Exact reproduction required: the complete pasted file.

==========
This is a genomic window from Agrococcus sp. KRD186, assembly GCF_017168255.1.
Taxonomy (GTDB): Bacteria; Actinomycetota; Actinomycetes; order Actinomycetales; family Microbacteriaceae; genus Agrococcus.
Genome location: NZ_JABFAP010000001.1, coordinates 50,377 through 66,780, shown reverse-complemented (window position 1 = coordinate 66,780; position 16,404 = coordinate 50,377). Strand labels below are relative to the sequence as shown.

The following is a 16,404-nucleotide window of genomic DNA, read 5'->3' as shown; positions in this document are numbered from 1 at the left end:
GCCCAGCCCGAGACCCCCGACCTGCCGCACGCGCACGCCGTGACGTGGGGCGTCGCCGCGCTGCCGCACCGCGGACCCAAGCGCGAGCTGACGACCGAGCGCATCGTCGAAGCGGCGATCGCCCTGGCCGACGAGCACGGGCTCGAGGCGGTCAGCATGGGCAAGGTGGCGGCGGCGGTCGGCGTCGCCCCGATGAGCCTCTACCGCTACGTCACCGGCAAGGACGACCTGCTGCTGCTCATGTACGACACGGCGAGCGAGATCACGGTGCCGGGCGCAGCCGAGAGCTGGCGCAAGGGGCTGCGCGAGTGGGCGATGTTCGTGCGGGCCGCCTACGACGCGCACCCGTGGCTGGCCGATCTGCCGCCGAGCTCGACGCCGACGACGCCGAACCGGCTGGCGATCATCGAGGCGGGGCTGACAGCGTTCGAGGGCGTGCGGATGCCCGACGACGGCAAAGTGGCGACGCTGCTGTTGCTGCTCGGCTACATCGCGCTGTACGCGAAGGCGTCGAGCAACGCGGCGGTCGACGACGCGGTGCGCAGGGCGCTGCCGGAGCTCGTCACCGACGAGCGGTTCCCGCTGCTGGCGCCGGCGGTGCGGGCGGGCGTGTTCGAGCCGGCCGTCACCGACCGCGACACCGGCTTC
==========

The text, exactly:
This is a genomic window from Agrococcus sp. KRD186, assembly GCF_017168255.1.
Taxonomy (GTDB): Bacteria; Actinomycetota; Actinomycetes; order Actinomycetales; family Microbacteriaceae; genus Agrococcus.
Genome location: NZ_JABFAP010000001.1, coordinates 50,377 through 66,780, shown reverse-complemented (window position 1 = coordinate 66,780; position 16,404 = coordinate 50,377). Strand labels below are relative to the sequence as shown.

The following is a 16,404-nucleotide window of genomic DNA, read 5'->3' as shown; positions in this document are numbered from 1 at the left end:
GCCCAGCCCGAGACCCCCGACCTGCCGCACGCGCACGCCGTGACGTGGGGCGTCGCCGCGCTGCCGCACCGCGGACCCAAGCGCGAGCTGACGACCGAGCGCATCGTCGAAGCGGCGATCGCCCTGGCCGACGAGCACGGGCTCGAGGCGGTCAGCATGGGCAAGGTGGCGGCGGCGGTCGGCGTCGCCCCGATGAGCCTCTACCGCTACGTCACCGGCAAGGACGACCTGCTGCTGCTCATGTACGACACGGCGAGCGAGATCACGGTGCCGGGCGCAGCCGAGAGCTGGCGCAAGGGGCTGCGCGAGTGGGCGATGTTCGTGCGGGCCGCCTACGACGCGCACCCGTGGCTGGCCGATCTGCCGCCGAGCTCGACGCCGACGACGCCGAACCGGCTGGCGATCATCGAGGCGGGGCTGACAGCGTTCGAGGGCGTGCGGATGCCCGACGACGGCAAAGTGGCGACGCTGCTGTTGCTGCTCGGCTACATCGCGCTGTACGCGAAGGCGTCGAGCAACGCGGCGGTCGACGACGCGGTGCGCAGGGCGCTGCCGGAGCTCGTCACCGACGAGCGGTTCCCGCTGCTGGCGCCGGCGGTGCGGGCGGGCGTGTTCGAGCCGGCCGTCACCGACCGCGACACCGGCTTC